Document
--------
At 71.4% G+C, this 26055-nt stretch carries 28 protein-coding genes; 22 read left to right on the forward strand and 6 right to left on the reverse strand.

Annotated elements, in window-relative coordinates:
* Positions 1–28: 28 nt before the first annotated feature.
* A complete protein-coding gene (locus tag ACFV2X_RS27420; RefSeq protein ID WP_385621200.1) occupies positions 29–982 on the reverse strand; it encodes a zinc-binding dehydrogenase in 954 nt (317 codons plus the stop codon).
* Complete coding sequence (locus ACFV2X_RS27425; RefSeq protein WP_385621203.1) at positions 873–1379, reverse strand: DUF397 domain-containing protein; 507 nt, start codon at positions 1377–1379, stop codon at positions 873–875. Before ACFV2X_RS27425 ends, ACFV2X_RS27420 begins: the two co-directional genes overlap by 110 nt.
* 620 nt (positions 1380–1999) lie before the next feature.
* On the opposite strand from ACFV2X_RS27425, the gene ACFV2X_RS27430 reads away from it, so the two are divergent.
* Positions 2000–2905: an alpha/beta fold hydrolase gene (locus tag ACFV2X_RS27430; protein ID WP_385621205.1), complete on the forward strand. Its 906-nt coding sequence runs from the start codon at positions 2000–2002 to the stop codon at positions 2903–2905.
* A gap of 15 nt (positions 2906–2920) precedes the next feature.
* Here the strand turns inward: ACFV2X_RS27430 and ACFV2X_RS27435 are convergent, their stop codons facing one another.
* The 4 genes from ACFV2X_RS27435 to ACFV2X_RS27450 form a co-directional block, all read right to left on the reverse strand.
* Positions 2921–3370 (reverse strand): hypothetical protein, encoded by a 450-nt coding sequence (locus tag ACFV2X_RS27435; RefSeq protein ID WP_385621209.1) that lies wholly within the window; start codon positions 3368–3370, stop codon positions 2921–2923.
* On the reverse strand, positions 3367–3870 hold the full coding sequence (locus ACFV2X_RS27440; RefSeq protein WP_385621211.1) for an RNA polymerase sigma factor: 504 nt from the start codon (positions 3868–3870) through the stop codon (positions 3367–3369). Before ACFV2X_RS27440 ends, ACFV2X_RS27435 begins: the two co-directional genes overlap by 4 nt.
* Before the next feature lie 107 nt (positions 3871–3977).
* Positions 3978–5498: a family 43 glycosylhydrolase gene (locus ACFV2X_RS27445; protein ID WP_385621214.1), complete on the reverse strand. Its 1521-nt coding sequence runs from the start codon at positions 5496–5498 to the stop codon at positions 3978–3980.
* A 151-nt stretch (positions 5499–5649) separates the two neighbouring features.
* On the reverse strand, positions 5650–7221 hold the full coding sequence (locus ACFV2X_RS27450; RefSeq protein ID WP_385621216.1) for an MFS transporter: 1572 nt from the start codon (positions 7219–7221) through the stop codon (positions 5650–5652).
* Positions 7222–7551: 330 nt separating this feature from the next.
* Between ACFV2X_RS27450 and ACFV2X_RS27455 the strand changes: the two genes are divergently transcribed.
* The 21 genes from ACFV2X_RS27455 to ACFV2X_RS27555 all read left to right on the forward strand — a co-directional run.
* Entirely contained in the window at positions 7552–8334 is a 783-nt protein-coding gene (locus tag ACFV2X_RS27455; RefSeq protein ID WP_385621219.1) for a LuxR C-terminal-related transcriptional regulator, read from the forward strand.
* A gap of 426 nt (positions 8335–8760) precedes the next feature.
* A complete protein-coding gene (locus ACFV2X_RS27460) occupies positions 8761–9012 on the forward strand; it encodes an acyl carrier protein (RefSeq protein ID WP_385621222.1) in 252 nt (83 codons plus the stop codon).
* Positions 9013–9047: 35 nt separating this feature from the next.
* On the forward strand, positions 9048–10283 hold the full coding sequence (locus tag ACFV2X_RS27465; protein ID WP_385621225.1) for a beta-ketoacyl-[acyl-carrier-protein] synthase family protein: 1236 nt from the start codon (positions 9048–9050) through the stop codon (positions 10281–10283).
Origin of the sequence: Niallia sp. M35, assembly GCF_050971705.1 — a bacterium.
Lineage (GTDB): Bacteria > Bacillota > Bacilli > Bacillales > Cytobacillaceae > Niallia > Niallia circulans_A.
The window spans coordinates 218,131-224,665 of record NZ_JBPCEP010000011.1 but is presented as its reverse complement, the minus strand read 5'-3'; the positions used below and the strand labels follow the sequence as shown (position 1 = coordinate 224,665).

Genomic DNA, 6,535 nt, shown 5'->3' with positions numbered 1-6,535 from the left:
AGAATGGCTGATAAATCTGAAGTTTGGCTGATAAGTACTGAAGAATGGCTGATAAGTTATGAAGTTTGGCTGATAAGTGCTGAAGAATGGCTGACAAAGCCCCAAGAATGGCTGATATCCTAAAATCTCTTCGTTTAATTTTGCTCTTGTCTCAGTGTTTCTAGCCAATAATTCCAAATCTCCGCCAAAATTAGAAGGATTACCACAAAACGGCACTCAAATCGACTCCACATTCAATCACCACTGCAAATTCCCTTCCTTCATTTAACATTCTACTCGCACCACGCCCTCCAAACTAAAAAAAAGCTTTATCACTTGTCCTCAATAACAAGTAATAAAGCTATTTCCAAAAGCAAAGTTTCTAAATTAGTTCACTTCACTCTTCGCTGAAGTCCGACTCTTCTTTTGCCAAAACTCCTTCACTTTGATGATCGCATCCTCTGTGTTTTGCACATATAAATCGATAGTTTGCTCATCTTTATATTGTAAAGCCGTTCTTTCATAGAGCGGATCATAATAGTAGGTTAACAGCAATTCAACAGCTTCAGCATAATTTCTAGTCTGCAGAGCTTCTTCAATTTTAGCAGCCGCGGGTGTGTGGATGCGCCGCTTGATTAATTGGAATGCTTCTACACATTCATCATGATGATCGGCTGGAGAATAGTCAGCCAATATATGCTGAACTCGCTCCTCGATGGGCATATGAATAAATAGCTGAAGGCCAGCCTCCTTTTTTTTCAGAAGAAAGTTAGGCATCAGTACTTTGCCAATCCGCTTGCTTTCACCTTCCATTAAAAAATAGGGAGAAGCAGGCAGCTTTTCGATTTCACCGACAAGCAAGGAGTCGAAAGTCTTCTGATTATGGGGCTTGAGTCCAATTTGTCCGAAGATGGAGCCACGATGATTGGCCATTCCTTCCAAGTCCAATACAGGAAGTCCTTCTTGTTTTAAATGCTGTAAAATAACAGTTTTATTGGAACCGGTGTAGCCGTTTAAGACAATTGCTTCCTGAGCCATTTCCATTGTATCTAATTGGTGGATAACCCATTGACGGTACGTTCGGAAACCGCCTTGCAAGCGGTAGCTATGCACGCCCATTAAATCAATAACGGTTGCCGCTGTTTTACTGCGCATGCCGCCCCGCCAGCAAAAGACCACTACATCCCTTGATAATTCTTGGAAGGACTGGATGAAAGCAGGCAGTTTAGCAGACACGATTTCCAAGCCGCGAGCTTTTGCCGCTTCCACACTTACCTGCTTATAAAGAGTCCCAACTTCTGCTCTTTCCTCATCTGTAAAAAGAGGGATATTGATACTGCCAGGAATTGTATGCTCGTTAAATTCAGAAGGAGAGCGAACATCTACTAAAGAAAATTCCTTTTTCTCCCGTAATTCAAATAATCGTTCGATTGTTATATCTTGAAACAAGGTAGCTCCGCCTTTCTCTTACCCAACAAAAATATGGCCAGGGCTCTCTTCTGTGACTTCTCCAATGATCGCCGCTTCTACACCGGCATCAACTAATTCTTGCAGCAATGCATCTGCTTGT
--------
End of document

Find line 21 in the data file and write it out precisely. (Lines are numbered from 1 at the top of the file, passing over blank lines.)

* Entirely contained in the window at positions 7552–8334 is a 783-nt protein-coding gene (locus tag ACFV2X_RS27455; RefSeq protein ID WP_385621219.1) for a LuxR C-terminal-related transcriptional regulator, read from the forward strand.